Among the fake hydrangea blossoms, I see a scruffy head poking out. Judging by its size, the youngster looks about ready to leave the nest. With a smile, I turn and walk away.

Along with observing wildlife, I enjoy reading, writing, playing board games, and spending time outside.

My name is Sophie, and I’m a freshman at Duke. At home in upstate South Carolina, I can often be found smearing fruity, fermenting moth bait onto tree trunks at dusk or curled up in a hammock swing with a good book while the Carolina wrens do their best to distract me.

They each have their own personalities (which is partly how I tell them apart), but both birds strike me as curious and even intelligent.

Lately, I’ve been wondering if Carolina wrens belong on the growing list of animals believed to possess theory of mind, the ability to understand mental states and to recognize that others’ thoughts and beliefs can differ from one’s own.

I have always associated the natural world with a sense of wonder that borders on enchantment.

Perhaps unsurprisingly, I plan to major in biology. My lifelong aspiration to study science hasn’t faded, but science should be accessible to everyone, scientists or not. That is partly why I want to work for Duke’s research blog.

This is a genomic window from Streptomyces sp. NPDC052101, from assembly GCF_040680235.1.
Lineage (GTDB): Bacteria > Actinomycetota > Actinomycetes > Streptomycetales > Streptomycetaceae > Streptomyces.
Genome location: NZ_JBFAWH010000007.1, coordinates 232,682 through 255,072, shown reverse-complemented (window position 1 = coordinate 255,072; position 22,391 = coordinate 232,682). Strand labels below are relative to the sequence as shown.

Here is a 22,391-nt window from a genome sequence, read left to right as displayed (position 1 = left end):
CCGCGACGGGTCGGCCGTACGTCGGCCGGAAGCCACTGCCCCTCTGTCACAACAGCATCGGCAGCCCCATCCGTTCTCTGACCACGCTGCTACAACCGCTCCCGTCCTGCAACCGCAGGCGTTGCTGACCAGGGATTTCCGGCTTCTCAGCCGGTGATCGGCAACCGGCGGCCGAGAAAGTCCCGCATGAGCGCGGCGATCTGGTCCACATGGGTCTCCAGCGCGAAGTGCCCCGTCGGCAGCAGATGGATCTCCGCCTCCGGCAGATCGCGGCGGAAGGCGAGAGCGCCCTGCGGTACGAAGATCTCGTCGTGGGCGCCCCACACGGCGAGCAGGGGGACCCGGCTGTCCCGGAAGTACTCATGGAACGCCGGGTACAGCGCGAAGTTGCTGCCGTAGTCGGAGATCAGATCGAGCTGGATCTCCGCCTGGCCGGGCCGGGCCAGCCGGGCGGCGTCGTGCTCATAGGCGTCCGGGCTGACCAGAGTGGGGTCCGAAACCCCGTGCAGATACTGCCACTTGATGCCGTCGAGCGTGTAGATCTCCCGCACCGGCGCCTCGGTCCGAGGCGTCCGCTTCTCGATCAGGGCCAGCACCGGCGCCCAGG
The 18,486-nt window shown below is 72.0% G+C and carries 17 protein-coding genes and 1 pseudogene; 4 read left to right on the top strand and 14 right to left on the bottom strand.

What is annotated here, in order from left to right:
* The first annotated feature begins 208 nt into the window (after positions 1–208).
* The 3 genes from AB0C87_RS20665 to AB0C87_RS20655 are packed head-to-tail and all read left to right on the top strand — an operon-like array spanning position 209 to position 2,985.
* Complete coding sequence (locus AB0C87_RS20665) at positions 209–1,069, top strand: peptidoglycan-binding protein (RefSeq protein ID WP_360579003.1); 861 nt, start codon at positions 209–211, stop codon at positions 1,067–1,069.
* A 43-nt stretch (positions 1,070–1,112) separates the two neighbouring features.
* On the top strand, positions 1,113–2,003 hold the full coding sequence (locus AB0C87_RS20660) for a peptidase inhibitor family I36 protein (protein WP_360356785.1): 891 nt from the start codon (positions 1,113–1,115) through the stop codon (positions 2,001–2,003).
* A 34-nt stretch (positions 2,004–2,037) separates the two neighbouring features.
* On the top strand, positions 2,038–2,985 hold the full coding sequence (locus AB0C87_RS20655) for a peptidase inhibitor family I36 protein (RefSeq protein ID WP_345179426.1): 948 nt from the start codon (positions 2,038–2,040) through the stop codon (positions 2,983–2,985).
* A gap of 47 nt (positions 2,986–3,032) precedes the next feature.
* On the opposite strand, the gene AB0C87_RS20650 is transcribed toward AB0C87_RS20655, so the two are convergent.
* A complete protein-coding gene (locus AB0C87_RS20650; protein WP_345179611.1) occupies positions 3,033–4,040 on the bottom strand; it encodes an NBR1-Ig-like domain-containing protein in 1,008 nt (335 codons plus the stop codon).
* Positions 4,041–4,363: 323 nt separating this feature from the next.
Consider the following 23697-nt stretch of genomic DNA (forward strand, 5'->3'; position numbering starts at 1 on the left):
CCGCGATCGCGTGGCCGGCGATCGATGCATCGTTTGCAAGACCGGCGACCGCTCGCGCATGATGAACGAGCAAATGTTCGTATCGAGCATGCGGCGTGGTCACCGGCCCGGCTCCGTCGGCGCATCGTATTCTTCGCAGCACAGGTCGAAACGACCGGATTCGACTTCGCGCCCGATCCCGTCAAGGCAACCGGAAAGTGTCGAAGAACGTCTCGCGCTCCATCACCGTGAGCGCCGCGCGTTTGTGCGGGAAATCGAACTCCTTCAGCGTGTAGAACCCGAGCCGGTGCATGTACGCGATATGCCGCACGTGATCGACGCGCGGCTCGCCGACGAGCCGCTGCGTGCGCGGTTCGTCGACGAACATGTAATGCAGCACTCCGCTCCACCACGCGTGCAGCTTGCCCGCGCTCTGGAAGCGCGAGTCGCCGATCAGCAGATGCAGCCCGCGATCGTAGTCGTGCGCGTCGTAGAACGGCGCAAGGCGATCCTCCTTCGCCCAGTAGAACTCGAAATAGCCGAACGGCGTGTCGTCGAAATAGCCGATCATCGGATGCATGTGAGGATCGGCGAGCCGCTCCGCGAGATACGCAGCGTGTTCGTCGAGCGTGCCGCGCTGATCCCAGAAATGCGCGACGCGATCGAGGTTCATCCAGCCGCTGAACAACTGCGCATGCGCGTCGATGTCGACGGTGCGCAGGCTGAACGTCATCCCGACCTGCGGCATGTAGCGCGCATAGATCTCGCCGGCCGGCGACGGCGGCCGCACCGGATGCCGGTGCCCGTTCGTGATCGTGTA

If the coronavirus pandemic has taught us anything, it’s the importance of having access to accurate information we can trust. Too often, data is manipulated and obscured, twisting facts and turning science into a political minefield. That should never be acceptable. My favorite news
sources are those that effectively bridge the gap between academia and the general public, providing information that is digestible and engaging without sacrificing scientific integrity.

Judging by the articles I have read, Duke’s research blog has a similar mission, and it’s a mission I firmly believe in.

Science is full of unanswered questions. At its simplest, my goal for the future is the same as it was ten years ago: to answer some of those questions.

This summer, I worked as a counselor and nature instructor at a residential summer camp. Campers often approached me throughout the day to enthusiastically describe their encounters with click beetles, squirrels, and frogs. I saw in their eyes the same exhilaration I feel when the Carolina wrens’ amber eyes meet mine or when a shimmery, pale golden moth flutters across my pajamas and then disappears soundlessly into the night, as beautiful and ephemeral as a
moonbeam.